I’m trying to remember if I ever had a Maidenform bra. Maybe when I was a so-called maiden (with the implication being that my skin & eyes & mouth were somehow less sacred than my little unripe cunt). I had tiny little maiden breast buds then.
Maidenform. Shouldn’t there be a brand called Smash the Patriarchy? These days, my bras are tag-less and have the word “Champion” printed inside them. “Maidenform” would be false advertising.
False advertising: tool of the patriarchy. Alternative facts and fake news. So much bullshit.
Forget little girls. Let’s make Smash the Patriarchy bras for everyone, even men.
I mean: don’t forget little girls. Don’t ever forget little girls. Little girls notice when they’re forgotten. Little girls get bigger every day. A friend says she dreams of having a movement of survivors. I want to tell her, “You’re soaking in it.”
Another friend walks into my office and announces, “My breasts fell!” Honey, you don’t know the half of it. At 51, she can still get away with not wearing a bra. I, on the other hand, have Italian Grandma Boobs. I could stash Kleenex in my cleavage if I needed to, if we hadn’t already smashed the patriarchy enough that I get to wear sensible pants with pockets.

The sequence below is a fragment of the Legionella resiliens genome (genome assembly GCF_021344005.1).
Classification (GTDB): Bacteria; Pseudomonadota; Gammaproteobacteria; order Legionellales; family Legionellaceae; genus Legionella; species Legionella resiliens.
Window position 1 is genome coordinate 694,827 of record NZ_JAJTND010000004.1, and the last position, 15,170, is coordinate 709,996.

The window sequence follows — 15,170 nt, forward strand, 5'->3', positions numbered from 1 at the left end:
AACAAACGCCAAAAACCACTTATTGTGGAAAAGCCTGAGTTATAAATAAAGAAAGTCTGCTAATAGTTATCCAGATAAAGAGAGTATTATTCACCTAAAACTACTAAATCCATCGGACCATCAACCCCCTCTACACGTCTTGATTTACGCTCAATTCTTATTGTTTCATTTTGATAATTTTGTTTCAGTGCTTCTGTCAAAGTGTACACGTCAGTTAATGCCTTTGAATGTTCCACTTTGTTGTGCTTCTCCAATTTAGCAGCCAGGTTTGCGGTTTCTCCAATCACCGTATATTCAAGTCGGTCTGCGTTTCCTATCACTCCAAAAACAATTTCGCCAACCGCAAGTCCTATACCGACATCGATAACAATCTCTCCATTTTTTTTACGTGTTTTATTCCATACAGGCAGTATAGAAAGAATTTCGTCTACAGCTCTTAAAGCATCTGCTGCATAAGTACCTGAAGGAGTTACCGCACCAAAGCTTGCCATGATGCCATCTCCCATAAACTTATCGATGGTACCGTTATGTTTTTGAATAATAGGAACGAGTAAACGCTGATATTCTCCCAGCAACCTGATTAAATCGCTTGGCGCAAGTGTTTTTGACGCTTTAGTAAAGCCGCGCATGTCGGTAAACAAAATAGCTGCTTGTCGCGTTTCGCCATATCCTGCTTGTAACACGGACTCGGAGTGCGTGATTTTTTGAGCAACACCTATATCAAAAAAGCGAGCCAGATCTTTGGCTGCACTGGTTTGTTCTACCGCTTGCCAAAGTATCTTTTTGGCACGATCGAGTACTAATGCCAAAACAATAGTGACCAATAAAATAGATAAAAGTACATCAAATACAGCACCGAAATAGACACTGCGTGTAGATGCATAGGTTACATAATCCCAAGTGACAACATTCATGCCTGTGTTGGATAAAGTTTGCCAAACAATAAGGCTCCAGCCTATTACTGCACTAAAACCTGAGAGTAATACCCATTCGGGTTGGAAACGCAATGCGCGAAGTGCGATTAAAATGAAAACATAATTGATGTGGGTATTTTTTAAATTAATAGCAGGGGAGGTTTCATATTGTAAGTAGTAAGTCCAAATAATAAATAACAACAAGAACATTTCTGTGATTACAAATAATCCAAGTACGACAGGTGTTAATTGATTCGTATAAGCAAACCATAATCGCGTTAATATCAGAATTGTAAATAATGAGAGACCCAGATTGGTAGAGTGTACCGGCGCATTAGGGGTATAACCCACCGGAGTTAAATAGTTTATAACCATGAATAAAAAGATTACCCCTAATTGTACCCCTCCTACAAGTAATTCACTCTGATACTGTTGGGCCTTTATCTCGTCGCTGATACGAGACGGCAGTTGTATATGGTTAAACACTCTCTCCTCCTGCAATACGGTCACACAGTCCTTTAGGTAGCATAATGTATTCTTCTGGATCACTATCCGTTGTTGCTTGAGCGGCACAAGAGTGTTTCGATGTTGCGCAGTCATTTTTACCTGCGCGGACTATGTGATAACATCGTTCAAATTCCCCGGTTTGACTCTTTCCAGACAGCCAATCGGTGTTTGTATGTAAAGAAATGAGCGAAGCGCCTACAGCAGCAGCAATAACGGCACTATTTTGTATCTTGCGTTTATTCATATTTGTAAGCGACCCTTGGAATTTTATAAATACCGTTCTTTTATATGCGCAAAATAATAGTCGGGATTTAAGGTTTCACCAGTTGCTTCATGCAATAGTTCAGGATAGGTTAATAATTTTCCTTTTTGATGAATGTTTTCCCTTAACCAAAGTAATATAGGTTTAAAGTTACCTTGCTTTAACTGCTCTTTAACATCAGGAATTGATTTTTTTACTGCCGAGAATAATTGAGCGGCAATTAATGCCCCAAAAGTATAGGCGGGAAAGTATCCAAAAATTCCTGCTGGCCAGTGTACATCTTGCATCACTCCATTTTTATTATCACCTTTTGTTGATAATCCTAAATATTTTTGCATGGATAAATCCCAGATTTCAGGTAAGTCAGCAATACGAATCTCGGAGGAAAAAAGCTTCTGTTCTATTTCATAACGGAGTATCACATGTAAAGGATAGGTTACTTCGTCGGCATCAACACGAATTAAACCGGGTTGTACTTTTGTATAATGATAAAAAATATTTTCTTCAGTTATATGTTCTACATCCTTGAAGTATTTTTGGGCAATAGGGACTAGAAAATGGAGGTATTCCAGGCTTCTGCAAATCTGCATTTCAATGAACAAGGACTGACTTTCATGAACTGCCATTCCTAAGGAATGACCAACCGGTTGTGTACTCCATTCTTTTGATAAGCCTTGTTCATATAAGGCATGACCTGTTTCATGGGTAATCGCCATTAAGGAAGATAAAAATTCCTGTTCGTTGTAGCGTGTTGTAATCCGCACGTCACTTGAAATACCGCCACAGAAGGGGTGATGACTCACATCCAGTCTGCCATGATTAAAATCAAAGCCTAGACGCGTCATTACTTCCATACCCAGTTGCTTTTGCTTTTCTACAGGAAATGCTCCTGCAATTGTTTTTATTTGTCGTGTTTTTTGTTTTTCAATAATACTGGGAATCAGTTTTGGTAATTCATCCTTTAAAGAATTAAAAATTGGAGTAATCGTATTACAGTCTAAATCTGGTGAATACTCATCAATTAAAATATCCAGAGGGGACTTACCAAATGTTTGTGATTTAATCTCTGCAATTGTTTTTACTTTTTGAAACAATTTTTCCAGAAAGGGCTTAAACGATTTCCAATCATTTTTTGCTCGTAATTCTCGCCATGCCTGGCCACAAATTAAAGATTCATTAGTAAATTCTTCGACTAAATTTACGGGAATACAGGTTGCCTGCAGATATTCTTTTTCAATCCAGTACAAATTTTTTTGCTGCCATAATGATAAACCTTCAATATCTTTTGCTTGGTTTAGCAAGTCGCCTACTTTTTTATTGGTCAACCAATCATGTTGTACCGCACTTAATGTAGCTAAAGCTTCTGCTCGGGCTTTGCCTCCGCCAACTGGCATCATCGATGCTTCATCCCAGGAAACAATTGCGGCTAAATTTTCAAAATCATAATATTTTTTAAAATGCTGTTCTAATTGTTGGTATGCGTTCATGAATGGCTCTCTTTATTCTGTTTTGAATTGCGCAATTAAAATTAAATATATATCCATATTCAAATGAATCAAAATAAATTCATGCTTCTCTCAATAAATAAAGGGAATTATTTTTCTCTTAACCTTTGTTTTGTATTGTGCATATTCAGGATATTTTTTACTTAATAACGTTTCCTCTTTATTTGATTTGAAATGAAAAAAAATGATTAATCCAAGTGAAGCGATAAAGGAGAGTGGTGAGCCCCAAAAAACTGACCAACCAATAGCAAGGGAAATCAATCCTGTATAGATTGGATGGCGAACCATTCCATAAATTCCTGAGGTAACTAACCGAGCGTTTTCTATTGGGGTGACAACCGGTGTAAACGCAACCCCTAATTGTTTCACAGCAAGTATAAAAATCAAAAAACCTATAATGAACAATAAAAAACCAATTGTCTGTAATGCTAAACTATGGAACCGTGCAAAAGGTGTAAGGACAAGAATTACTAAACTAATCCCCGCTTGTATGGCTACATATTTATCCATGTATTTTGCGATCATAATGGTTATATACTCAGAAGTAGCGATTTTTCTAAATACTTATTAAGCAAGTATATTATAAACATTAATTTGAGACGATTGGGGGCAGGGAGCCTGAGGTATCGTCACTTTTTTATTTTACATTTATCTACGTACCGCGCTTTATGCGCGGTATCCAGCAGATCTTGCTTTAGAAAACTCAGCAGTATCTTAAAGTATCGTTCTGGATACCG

Thirty-seven years of wearing bras. My buds swelled and bloomed and faded and slumped.
These are my real breasts. When I lie down, they lie down beside me. When you stare at them, they growl. They have names: Lefty and Susan. But you can call them “Sir.”
I have one underwire bra left. Its faded tag says “Warners.” Susan has a sprinkle of scars at her source, near my right armpit. Sometimes it sends sparks of pain down to my nipple. This, I like to imagine, is a warning. A message to all breasts everywhere, transmitted by nipple antenna: “Wake up, buttercup!”
On the television, there’s a woman with breasts the size of watermelons. She’s using them to smash beer cans. I wonder if she knows what she’s practicing for.